Side Note: I’ve made a decision regarding writing style for the stuff I put into this blog. I’m going to stop trying to find different ways to say, “Today I learned…” The whole blog is devoted to what it is that I’m learning. If I write something here, it is because I am learning it. That’s the point. Therefore, it is unnecessary for me to say, “Today I am learning…” In their classic book about writing, Elements of Style, Strunk and White say, “Use no unnecessary words.”
This morning I was revisiting Luke 12:22-34 where Jesus tells his followers not to worry about having enough food or clothes. He assures them that their father in heaven will provide for them all that they need. “Consider the birds…”
I was a young man of about 19 years old when I first read this. I was stunned to think that God wanted to provide for my physical needs. I had been brought up to believe with all my being that it was my responsibility and mine alone to provide these things for myself.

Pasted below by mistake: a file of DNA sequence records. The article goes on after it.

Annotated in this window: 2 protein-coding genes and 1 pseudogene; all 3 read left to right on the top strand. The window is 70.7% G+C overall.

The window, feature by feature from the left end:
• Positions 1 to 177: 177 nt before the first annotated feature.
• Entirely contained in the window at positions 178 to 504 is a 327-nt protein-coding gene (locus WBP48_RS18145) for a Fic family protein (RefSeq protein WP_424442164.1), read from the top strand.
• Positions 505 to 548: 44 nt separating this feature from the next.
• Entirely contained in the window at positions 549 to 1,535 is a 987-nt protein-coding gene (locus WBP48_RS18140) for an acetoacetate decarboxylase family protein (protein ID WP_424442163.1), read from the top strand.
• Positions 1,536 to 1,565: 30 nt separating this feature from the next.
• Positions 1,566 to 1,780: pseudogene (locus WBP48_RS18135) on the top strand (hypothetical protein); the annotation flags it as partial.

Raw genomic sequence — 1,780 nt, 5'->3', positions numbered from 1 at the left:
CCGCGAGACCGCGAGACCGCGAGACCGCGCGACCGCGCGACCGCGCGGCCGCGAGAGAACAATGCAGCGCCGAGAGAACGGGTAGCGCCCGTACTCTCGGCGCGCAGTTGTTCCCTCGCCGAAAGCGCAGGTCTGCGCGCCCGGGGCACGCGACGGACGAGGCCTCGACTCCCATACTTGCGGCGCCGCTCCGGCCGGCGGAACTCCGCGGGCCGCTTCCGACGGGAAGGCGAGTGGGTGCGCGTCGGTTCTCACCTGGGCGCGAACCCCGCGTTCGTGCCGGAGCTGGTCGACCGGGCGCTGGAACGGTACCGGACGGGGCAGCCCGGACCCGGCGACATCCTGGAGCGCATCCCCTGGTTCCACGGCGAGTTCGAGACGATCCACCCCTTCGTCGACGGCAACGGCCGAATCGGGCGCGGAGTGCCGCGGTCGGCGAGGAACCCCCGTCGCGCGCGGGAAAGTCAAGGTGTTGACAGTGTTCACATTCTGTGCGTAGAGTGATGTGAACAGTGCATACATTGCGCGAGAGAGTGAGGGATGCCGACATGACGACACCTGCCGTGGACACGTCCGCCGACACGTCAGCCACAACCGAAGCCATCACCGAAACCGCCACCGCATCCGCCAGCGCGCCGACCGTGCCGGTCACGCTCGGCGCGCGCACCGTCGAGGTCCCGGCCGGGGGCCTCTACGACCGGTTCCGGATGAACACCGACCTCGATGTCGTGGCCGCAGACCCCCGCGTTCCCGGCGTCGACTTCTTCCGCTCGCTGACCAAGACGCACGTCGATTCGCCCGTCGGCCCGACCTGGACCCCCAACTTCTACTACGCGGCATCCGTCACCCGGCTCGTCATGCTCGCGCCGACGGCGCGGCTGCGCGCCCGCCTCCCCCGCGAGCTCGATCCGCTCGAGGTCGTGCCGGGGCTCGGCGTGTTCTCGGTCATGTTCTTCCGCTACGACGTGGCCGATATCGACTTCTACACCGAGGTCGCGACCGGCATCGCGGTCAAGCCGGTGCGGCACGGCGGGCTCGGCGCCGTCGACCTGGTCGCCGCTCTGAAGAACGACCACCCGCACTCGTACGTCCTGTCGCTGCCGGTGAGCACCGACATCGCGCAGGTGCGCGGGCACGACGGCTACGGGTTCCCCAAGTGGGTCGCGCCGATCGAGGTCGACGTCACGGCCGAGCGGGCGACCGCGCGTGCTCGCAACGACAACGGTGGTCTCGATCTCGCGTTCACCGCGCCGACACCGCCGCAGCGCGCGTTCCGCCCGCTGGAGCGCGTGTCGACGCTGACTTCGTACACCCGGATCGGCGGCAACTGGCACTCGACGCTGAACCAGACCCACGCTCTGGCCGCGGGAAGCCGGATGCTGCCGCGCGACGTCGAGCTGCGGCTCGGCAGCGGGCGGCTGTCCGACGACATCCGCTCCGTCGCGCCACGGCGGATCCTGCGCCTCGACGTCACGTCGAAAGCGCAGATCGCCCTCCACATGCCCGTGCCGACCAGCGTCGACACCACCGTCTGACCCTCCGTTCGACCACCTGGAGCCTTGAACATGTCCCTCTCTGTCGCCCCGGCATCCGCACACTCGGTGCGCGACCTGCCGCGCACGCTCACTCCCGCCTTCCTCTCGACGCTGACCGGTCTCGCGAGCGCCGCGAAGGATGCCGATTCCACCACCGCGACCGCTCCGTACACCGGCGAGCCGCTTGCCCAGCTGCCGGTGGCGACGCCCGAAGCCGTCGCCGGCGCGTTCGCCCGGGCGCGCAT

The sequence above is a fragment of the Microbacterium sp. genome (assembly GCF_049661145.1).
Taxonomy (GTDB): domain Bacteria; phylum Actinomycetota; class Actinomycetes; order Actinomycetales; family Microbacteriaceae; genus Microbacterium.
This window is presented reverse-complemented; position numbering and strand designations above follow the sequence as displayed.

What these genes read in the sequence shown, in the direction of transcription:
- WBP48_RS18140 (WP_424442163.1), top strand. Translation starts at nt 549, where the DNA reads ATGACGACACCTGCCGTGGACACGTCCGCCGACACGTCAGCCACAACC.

I think that a lot of our social problems stem from people worrying about money. The people who don’t have enough worry about how to get what they need. The people who have it worry that the people who don’t will somehow take it away from them.
In those early years, I went through a period of time where I was a little careless in terms of my concern about money. I’m sure it drove my parents crazy as they imagined me becoming a bum or a welfare client. I guess they thought that I was thinking that I didn’t have to do anything; that God would do it all. That wasn’t it, and that isn’t what this promise is all about. It just says, “Do not worry.”
Later, married, with children, and a responsible job, there were many years when our income just didn’t measure up to our needs and responsibilities. Without going into a lot of detail, let me just say that I know what it is like to have to “balance” the bills. Balance meaning figuring out who is going to have to wait to get their money this month. I learned that this promise from Luke 12 is one that you have to hold onto by faith.
Now, as I am just a few years away from retirement age, I find myself looking at the promise of Luke 12 in a new way once again. It would be very easy to worry about our need for money in our later years. Are the politicians going to figure out how to make social security solvent? Is inflation going to erode the value of whatever income we do have? Is the cost of health insurance going to put us in the poor house? There are a lot of reasons to worry. But Luke 12 tells me otherwise.